Getting Comfortable with Getting Uncomfortable

Let me start by saying this: I dislike being uncomfortable. I am a self-proclaimed creature of habit and the queen of “what if something bad happens?” I am not a risk taker, and I do just fine with a manageable day. The idea of doing something uncomfortable and intimidating is usually enough to send me into a miniature tailspin.

Rewind to eleven months ago when I joined a direct sales company selling makeup and skin care products. First off, I knew nothing about sales. I am a nurse practitioner, and my last sales job was in college working at a now defunct retail store. But I have always loved makeup and the idea of making women feel good about themselves, and when I found out it was no-risk (see, there I go again), I took the leap.

I had some minor success in the beginning, but then I learned something that stopped me in my tracks. A large part of the marketing aspect of this business is live video on social media. I thought to myself at that moment “well, it was a fun three weeks, but I’m not doing that. What if I look like an idiot?” The “what ifs” were going to end this venture before it started, but I was not taking the chance on making a fool of myself on live internet.

You can probably guess what happened next. Things slowed down. I wasn’t getting much response and I was getting frustrated. I followed a few related groups and heard a fellow woman in the field say something that resonated with me to this day…”do it scared, but do it.” I forced myself to have an uncomfortable conversation with myself, and I came up with the only question that made sense, which was “what is the worst thing that can happen?”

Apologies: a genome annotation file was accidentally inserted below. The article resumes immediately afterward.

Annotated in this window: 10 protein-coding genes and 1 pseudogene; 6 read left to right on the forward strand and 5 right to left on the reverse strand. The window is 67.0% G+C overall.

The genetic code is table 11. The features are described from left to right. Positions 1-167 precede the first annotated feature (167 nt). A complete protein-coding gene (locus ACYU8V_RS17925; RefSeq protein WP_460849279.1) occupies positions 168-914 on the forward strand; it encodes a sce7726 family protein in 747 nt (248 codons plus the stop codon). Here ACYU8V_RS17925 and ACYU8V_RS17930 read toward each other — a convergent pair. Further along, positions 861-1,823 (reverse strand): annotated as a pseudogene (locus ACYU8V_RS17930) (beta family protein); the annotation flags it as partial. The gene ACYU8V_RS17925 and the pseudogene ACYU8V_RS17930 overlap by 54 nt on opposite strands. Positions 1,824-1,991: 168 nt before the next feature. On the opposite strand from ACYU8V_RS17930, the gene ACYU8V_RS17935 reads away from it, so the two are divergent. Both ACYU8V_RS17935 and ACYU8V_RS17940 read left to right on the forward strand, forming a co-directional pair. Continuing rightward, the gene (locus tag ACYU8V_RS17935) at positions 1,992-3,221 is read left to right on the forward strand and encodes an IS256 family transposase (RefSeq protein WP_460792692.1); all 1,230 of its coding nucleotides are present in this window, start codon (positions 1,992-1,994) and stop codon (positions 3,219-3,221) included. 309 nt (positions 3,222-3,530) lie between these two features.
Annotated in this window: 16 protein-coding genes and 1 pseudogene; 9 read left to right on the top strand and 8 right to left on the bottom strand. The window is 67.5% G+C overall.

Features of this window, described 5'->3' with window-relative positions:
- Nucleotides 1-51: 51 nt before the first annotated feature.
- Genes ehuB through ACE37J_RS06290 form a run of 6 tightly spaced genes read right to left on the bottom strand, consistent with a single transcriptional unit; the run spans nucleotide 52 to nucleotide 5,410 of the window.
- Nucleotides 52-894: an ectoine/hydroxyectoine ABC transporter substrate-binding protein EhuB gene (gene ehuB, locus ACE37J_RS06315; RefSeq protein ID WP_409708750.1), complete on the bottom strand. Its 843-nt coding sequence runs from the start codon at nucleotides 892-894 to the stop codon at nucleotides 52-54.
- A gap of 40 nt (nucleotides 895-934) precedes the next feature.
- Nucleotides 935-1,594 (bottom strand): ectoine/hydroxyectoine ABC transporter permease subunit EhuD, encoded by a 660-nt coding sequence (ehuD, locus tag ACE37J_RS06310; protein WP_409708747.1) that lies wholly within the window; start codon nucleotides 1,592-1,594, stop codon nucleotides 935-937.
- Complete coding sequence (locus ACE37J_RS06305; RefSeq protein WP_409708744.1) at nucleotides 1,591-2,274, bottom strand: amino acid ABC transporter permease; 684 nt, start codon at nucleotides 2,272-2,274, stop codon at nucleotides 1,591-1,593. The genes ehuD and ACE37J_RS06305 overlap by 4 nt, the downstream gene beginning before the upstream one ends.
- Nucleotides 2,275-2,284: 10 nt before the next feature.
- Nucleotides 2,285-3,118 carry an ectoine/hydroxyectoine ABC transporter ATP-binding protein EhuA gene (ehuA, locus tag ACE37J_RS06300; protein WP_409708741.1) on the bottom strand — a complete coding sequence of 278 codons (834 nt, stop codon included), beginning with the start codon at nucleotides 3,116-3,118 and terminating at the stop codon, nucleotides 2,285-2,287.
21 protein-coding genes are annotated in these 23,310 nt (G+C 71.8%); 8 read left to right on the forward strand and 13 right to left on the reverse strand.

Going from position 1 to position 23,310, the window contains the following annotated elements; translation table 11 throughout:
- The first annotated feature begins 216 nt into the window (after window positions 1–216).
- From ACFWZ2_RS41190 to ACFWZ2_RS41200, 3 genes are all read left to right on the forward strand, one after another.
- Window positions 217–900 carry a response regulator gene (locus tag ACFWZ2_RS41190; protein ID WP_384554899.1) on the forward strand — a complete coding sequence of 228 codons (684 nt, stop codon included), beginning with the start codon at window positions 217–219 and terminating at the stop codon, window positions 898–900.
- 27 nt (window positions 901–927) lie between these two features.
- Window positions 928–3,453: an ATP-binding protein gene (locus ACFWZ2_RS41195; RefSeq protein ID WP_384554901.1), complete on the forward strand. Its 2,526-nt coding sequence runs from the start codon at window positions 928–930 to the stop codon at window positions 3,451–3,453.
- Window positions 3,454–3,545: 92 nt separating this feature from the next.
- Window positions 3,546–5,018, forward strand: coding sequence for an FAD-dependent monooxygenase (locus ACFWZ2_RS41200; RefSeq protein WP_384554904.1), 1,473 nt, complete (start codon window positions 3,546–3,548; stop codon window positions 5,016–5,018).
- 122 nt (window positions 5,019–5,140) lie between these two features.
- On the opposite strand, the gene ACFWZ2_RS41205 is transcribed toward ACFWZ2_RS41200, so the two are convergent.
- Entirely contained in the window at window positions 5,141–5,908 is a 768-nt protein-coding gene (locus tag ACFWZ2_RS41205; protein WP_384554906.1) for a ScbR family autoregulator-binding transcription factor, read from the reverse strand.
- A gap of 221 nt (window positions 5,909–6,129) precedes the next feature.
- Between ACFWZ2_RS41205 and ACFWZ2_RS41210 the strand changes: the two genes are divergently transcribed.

I went over the “what ifs” in my head. “What if I make a mistake?” I have made hundreds already, and I’m still alive. “What if people judge me?” Some are doing that anyway, if I am being honest. “What if it doesn’t change anything?” Well, it will change my mindset of fear to one of accomplishment!

So, I did it. And I did it again. And again. Were mistakes made? Of course. Did people judge me? Most likely. But did it change anything? Heck to the yes! I am not afraid of it anymore.

I realize this is a minor victory in this thing we call life. But it is my victory. I did something I thought I would never do, and I now do it regularly. I got comfortable with being uncomfortable, and it laid the foundation for all of the future uneasy moments we will all inevitably experience.

“You must do the thing you think you cannot do.” -Eleanor Roosevelt

Jill is a psychiatric nurse practitioner, makeup lover, avid reader, wife and mom to rescue kitty, Leonard. She is passionate about empowering women and the concept of becoming your best “self” through ongoing learning and knowledge enhancement.